By LIZ TOTH
July 9, 2018
The chicks have taken their first flights! It is likely the two chicks that hatched first were the first to fly. One chick remains on the ledge on the south side of the building which could indicate his flying skills are not as strong as the others yet.
The fledglings are now as large as their parents even though they are only about 6 weeks old. Fledgling falcons have longer flight feathers than the adults to make it easier to learn the flying skills needed to become an excellent hunter in their first year. The parents will continue to provide food for the fledglings. Dayton was seen dropping off food for the youngster on the south ledge this morning.
This image shows the ledges on the east side of the Liberty Savings Tower with the nest box circled in red:
Liberty Savings Tower
These ledges and the other buildings around provide good landing spots for short flights for the young peregrine falcons. Since they have taken their first flights they are referred to as fledglings but will be dependent on their parents for food until they can hunt for themselves (about 4 weeks later).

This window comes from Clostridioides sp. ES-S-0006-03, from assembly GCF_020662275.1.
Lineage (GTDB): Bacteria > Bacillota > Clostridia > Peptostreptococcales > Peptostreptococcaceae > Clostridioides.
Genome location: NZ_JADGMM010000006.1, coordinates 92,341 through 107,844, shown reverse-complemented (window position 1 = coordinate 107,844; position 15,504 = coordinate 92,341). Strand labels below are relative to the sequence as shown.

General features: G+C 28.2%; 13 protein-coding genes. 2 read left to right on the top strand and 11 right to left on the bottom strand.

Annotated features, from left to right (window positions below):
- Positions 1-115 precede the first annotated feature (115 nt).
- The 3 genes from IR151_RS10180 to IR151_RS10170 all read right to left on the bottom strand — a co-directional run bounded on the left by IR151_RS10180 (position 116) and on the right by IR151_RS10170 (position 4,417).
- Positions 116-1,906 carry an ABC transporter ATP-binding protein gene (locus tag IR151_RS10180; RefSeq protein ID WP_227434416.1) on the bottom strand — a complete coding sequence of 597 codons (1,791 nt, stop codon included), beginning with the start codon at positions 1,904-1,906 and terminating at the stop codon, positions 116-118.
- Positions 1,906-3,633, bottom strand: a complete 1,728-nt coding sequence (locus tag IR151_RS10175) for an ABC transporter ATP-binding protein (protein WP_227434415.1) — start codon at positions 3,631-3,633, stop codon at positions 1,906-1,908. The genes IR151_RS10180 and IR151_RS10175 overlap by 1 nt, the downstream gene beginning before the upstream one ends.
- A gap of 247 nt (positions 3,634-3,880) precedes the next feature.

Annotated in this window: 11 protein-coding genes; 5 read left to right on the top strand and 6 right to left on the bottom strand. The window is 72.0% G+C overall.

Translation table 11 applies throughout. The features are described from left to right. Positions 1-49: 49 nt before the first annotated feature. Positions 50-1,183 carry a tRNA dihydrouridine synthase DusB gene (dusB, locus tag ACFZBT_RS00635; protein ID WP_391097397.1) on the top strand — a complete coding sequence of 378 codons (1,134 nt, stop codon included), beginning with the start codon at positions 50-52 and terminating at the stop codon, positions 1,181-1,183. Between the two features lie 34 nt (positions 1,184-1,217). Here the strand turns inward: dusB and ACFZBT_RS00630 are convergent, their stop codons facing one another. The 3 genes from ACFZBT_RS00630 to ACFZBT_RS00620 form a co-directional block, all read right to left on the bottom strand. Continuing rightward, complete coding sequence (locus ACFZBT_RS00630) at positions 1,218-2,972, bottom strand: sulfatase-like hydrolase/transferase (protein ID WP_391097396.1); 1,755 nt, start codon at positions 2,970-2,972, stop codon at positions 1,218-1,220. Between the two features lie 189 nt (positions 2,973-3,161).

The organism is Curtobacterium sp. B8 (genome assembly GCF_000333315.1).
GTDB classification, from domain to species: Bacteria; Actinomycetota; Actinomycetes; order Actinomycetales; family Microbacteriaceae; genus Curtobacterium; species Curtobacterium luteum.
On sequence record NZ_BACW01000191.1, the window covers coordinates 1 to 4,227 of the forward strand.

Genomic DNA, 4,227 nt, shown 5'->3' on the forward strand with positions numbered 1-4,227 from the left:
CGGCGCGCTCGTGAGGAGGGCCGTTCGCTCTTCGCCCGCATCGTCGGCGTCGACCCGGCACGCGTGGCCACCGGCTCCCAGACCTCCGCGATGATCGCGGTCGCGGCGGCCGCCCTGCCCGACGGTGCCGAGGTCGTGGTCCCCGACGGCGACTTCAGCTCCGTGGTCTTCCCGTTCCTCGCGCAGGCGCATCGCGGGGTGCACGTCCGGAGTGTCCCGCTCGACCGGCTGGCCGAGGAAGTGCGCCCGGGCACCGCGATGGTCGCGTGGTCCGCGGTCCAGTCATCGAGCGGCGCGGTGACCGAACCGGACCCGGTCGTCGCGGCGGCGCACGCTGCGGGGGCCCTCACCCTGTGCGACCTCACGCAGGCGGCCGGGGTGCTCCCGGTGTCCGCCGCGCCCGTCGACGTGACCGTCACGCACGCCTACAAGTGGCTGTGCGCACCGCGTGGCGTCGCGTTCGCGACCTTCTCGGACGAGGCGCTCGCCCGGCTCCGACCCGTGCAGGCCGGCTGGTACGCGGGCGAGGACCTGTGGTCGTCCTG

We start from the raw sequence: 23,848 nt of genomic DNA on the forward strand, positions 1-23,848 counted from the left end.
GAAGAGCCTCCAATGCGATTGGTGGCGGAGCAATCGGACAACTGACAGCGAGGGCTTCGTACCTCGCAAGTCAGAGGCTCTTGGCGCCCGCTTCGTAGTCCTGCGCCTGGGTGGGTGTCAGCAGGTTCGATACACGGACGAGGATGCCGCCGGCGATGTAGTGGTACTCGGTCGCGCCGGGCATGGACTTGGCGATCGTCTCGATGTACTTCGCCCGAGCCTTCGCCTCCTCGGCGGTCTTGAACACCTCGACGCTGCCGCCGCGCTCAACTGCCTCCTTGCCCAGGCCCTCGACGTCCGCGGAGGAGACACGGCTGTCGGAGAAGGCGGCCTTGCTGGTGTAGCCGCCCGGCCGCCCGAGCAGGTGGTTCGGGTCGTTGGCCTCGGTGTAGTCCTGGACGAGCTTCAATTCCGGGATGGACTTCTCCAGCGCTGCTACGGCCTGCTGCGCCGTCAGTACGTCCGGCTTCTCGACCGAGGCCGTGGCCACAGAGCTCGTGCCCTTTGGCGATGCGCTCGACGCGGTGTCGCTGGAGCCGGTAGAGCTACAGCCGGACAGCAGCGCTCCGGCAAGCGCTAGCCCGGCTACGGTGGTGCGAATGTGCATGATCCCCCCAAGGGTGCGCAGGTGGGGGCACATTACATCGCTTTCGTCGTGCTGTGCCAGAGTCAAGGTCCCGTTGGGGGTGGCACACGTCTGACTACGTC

Once the fledglings are adults and experienced flyers they can fly at about 60 mph when flying level and they are known to reach speeds of up to 200 mph when hunting in a stoop, or dive. Occasionally they will make it all the way down to the ground and land safely but are not skilled enough to make it up to a higher location from the ground. If this happens the young peregrines may need help to make it to a higher location.
The young peregrines need close observation in downtown Dayton during fledging and will be monitored over the next several weeks. The nest box, as viewed on the Falcon Cam, will often be empty until they can increase their flying skills and may return to the nest box as a safe location while they practice hunting with their parents.
Liz Toth is the Associate Curator of Live Animals at the Boonshoft Museum of Discovery